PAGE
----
Marriage Duty Act 1695

The Marriage Duty Act 1695, also known as the Registration Tax, was a 1695 Act of the Parliament of England which imposed a tax on births, marriages, burials, childless widowers, and bachelors over the age of 25.[1] It was primarily used as a revenue raising mechanism for war on France and as a means of ensuring that proper records were kept by Anglican church officials. The tax was found ineffective and abolished by 1706.[2]

Long titleAn Act for granting to his Majesty certaine rates and duties upon Marriages Births and Burials and upon Batchelors and Widowers for the terme of Five yeares for carrying on the Warr against France with Vigour.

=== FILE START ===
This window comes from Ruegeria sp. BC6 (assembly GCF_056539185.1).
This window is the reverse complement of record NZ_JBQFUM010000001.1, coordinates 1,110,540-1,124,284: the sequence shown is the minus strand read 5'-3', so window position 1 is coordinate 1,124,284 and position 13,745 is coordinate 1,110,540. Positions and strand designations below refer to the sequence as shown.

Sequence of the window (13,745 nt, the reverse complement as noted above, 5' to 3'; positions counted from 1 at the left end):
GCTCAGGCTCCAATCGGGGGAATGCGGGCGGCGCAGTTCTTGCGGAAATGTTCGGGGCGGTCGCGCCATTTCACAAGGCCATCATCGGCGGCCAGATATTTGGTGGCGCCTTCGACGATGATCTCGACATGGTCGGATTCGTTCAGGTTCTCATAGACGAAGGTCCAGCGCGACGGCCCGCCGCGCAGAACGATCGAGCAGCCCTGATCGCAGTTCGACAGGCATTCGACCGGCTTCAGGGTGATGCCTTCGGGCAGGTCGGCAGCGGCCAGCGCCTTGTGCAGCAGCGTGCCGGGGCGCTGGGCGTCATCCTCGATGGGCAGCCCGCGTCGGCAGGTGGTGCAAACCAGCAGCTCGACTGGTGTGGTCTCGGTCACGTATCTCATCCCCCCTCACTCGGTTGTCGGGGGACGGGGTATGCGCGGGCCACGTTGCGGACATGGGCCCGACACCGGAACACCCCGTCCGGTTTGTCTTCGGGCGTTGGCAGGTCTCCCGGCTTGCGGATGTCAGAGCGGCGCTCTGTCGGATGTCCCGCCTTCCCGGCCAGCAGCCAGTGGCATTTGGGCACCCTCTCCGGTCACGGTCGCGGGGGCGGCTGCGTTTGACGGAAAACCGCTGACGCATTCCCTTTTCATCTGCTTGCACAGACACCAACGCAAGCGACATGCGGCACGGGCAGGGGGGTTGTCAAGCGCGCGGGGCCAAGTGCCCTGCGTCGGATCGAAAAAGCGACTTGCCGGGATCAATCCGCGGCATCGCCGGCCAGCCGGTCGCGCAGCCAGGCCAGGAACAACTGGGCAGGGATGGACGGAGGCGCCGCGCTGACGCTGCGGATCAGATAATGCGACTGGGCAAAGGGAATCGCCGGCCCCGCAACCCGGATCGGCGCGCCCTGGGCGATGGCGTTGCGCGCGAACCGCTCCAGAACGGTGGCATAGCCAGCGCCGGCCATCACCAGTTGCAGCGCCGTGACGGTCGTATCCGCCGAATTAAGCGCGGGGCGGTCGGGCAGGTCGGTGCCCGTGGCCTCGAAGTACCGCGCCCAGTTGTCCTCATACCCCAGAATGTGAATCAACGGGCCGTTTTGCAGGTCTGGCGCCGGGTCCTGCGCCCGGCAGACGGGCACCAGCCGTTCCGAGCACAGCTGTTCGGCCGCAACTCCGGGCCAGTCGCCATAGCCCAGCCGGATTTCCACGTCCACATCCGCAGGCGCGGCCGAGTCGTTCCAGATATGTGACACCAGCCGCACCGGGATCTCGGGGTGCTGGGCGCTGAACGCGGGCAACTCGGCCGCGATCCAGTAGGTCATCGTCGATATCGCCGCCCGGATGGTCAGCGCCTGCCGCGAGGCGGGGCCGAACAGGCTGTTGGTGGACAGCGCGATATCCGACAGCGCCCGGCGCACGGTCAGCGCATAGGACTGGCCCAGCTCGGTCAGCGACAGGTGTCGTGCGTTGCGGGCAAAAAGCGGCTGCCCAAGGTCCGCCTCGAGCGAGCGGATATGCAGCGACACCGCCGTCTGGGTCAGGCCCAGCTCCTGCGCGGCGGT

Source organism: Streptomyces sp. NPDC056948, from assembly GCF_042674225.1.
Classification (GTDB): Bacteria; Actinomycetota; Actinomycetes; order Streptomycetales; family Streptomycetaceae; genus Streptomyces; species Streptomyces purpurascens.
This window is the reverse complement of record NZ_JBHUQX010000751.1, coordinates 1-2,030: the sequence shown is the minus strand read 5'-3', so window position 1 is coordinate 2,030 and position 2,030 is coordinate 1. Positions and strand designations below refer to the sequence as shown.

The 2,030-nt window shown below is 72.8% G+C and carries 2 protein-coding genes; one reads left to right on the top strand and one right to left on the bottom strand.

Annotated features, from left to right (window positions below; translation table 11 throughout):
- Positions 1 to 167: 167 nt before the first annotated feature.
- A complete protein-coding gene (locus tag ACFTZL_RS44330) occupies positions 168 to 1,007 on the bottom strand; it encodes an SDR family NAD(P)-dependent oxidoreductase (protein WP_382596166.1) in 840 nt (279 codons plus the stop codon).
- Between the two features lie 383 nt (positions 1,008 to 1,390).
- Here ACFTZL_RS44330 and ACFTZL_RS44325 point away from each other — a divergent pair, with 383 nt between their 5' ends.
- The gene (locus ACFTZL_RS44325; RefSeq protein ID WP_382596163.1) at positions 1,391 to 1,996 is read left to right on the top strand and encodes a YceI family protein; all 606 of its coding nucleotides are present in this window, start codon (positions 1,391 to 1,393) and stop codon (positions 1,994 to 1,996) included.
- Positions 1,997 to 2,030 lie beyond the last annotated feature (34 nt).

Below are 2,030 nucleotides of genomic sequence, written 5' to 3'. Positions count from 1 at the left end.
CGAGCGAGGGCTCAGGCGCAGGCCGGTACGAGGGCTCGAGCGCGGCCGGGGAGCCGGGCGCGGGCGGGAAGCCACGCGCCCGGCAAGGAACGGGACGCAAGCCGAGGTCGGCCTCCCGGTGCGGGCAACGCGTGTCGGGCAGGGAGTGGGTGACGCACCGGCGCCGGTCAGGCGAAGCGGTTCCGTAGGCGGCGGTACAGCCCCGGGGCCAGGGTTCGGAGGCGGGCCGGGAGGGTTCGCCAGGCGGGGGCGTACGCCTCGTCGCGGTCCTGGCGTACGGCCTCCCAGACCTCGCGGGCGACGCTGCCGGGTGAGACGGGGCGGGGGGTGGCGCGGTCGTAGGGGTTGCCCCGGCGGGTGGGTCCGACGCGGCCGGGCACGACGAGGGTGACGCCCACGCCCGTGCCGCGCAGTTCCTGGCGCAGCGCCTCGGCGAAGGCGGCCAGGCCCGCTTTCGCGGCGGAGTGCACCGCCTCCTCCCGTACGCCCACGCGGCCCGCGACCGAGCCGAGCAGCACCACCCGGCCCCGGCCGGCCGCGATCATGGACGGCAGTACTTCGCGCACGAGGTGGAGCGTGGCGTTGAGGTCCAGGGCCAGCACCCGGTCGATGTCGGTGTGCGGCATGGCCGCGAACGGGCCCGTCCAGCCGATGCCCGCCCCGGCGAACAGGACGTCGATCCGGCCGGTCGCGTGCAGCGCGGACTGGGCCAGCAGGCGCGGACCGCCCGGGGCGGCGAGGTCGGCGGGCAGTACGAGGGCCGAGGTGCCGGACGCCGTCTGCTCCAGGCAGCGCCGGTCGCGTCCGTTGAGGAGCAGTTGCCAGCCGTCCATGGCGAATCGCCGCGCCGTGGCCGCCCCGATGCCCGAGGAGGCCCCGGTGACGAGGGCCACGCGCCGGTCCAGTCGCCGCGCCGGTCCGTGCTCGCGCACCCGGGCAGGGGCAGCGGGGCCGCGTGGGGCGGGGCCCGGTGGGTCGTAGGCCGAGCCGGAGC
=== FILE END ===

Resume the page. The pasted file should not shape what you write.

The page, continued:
Citation6 & 7 Wm. & M., c. 6
Status: Repealed

See alsoEdit

ReferencesEdit

  1. ^ "The Marriage Duty Act: an introduction". www.british-history.ac.uk. Retrieved 21 March 2021.
  2. ^ Gibson, Jeremy. The Hearth Tax, Other Later Stuart Tax Lists, and the Association Oath Rolls: FFHS, 1996.

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